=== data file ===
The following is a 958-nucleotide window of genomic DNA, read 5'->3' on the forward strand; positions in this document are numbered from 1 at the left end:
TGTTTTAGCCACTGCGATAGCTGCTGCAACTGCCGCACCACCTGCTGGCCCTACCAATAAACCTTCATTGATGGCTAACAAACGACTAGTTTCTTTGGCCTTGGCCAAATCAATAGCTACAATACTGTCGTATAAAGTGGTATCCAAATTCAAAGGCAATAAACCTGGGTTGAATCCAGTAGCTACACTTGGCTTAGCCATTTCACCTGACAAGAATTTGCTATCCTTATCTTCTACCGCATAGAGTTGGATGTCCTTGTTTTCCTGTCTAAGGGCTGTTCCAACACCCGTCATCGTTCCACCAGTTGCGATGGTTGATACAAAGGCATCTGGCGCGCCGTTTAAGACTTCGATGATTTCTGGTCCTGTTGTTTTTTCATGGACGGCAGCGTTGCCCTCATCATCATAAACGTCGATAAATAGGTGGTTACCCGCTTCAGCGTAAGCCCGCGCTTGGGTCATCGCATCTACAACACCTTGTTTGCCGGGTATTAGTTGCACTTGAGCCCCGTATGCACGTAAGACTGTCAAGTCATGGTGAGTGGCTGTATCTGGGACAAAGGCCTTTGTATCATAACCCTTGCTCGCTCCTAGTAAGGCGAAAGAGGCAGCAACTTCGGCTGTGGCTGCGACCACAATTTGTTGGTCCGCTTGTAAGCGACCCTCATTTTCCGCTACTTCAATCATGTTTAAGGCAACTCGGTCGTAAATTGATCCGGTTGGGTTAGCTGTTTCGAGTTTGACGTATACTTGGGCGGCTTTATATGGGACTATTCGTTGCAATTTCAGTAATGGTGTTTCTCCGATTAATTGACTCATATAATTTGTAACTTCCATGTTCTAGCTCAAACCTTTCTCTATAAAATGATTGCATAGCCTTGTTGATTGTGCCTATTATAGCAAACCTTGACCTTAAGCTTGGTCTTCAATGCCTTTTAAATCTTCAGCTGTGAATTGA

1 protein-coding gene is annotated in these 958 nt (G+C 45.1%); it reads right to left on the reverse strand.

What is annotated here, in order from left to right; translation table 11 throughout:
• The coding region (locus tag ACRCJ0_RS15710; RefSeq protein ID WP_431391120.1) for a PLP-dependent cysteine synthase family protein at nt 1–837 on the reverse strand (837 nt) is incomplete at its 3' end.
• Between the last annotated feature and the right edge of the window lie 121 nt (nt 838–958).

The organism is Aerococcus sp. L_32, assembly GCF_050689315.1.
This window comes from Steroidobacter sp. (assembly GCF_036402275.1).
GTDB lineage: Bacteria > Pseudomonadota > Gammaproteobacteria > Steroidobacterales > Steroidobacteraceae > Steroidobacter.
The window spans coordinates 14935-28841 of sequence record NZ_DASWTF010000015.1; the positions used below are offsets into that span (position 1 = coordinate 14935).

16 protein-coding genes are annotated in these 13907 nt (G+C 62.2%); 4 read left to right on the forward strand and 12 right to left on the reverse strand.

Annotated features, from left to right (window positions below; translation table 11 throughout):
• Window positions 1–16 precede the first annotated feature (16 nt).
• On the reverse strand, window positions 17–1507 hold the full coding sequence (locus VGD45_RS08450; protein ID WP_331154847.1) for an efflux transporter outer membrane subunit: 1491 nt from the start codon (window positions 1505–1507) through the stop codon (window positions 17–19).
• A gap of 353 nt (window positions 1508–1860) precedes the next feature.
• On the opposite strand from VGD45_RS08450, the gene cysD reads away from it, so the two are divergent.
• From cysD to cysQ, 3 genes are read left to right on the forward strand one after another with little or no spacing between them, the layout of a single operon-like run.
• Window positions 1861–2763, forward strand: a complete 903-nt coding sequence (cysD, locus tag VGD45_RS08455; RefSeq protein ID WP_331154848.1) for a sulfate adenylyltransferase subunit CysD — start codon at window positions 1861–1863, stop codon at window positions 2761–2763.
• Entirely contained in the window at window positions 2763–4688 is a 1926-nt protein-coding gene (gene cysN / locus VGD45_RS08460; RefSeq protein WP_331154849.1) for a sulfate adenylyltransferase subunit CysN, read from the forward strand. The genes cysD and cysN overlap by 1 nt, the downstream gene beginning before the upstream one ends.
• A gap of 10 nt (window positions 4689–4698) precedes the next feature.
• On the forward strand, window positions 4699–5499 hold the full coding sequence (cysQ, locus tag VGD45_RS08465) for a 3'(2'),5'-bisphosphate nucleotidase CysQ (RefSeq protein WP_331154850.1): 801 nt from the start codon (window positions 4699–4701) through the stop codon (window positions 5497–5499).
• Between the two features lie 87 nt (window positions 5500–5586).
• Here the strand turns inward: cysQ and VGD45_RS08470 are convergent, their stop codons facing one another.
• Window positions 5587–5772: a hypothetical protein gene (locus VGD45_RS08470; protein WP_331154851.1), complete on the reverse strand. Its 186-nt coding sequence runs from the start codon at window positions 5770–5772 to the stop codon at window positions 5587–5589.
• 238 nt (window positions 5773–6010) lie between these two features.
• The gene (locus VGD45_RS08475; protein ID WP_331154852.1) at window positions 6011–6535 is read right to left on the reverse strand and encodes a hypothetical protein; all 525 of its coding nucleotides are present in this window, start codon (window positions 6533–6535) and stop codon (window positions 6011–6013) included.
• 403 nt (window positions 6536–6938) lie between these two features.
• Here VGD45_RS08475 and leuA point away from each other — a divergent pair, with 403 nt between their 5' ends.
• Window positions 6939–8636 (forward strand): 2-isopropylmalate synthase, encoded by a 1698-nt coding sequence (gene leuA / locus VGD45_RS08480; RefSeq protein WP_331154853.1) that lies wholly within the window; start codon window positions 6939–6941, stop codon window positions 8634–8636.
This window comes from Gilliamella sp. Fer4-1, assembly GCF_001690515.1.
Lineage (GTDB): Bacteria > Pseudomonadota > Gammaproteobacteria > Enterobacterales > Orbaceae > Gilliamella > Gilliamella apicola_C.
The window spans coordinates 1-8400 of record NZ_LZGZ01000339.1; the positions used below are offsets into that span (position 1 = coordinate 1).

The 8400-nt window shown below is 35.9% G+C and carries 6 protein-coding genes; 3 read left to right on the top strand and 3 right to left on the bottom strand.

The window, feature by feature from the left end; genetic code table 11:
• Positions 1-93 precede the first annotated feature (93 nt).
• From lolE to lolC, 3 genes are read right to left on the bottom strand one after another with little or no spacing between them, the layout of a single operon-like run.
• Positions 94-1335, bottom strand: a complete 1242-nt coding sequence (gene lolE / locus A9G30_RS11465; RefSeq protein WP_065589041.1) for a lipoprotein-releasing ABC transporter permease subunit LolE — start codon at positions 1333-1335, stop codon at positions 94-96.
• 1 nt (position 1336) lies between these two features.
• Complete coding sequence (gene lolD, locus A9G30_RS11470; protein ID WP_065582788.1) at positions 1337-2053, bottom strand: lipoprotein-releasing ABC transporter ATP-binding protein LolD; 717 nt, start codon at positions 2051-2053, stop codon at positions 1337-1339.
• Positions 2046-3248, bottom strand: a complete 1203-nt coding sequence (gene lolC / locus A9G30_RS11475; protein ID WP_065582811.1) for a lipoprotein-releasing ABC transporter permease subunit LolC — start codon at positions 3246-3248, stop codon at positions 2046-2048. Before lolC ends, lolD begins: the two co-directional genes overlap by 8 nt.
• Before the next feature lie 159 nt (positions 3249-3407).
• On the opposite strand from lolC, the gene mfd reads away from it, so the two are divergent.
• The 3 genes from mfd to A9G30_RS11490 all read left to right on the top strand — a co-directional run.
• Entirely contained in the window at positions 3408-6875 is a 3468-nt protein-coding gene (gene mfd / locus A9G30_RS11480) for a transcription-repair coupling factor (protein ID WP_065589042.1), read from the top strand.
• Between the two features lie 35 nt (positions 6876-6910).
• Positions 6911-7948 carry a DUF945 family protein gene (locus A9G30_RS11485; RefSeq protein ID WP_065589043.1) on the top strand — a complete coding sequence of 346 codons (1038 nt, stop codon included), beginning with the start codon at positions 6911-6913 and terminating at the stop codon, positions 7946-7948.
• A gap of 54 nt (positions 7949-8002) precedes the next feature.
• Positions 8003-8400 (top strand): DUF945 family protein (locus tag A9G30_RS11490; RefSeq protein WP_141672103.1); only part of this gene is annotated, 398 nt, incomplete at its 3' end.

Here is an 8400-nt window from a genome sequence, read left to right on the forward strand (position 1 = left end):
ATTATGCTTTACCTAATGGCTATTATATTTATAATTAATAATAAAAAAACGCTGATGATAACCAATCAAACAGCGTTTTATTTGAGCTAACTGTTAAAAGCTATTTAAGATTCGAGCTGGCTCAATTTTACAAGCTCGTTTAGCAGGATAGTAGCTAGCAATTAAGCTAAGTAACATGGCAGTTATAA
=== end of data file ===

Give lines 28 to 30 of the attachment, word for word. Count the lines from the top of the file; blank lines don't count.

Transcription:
• Here VGD45_RS08475 and leuA point away from each other — a divergent pair, with 403 nt between their 5' ends.
• Window positions 6939–8636 (forward strand): 2-isopropylmalate synthase, encoded by a 1698-nt coding sequence (gene leuA / locus VGD45_RS08480; RefSeq protein WP_331154853.1) that lies wholly within the window; start codon window positions 6939–6941, stop codon window positions 8634–8636.
This window comes from Gilliamella sp. Fer4-1, assembly GCF_001690515.1.